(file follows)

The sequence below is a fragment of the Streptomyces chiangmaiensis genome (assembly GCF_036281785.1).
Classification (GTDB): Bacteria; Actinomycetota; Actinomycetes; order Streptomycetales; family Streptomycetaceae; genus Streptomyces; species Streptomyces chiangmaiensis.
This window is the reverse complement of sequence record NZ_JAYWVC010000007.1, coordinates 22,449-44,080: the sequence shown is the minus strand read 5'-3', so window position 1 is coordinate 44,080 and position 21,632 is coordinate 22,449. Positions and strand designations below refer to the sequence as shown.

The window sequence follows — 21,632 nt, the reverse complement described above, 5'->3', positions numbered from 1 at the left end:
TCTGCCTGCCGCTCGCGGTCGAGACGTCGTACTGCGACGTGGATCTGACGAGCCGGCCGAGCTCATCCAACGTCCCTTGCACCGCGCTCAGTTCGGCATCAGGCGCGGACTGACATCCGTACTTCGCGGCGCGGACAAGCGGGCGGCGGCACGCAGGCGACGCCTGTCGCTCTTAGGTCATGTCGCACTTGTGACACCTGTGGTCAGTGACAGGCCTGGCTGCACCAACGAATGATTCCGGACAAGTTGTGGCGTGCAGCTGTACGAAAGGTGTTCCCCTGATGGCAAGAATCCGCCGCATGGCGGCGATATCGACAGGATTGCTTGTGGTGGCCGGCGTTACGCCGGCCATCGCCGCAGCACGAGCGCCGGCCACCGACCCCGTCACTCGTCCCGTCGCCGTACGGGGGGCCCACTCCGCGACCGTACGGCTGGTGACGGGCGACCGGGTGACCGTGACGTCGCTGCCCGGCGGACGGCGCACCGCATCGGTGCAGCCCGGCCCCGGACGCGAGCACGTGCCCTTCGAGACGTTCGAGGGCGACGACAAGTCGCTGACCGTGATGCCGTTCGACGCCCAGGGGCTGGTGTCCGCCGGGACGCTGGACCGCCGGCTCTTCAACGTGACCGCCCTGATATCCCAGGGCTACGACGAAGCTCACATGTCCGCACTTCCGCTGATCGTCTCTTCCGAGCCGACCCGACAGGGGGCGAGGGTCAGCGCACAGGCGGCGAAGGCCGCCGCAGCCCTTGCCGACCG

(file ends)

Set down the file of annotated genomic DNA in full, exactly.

The sequence below is a fragment of the Streptomyces chiangmaiensis genome (assembly GCF_036281785.1).
Classification (GTDB): Bacteria; Actinomycetota; Actinomycetes; order Streptomycetales; family Streptomycetaceae; genus Streptomyces; species Streptomyces chiangmaiensis.
This window is the reverse complement of sequence record NZ_JAYWVC010000007.1, coordinates 22,449-44,080: the sequence shown is the minus strand read 5'-3', so window position 1 is coordinate 44,080 and position 21,632 is coordinate 22,449. Positions and strand designations below refer to the sequence as shown.

The window sequence follows — 21,632 nt, the reverse complement described above, 5'->3', positions numbered from 1 at the left end:
TCTGCCTGCCGCTCGCGGTCGAGACGTCGTACTGCGACGTGGATCTGACGAGCCGGCCGAGCTCATCCAACGTCCCTTGCACCGCGCTCAGTTCGGCATCAGGCGCGGACTGACATCCGTACTTCGCGGCGCGGACAAGCGGGCGGCGGCACGCAGGCGACGCCTGTCGCTCTTAGGTCATGTCGCACTTGTGACACCTGTGGTCAGTGACAGGCCTGGCTGCACCAACGAATGATTCCGGACAAGTTGTGGCGTGCAGCTGTACGAAAGGTGTTCCCCTGATGGCAAGAATCCGCCGCATGGCGGCGATATCGACAGGATTGCTTGTGGTGGCCGGCGTTACGCCGGCCATCGCCGCAGCACGAGCGCCGGCCACCGACCCCGTCACTCGTCCCGTCGCCGTACGGGGGGCCCACTCCGCGACCGTACGGCTGGTGACGGGCGACCGGGTGACCGTGACGTCGCTGCCCGGCGGACGGCGCACCGCATCGGTGCAGCCCGGCCCCGGACGCGAGCACGTGCCCTTCGAGACGTTCGAGGGCGACGACAAGTCGCTGACCGTGATGCCGTTCGACGCCCAGGGGCTGGTGTCCGCCGGGACGCTGGACCGCCGGCTCTTCAACGTGACCGCCCTGATATCCCAGGGCTACGACGAAGCTCACATGTCCGCACTTCCGCTGATCGTCTCTTCCGAGCCGACCCGACAGGGGGCGAGGGTCAGCGCACAGGCGGCGAAGGCCGCCGCAGCCCTTGCCGACCG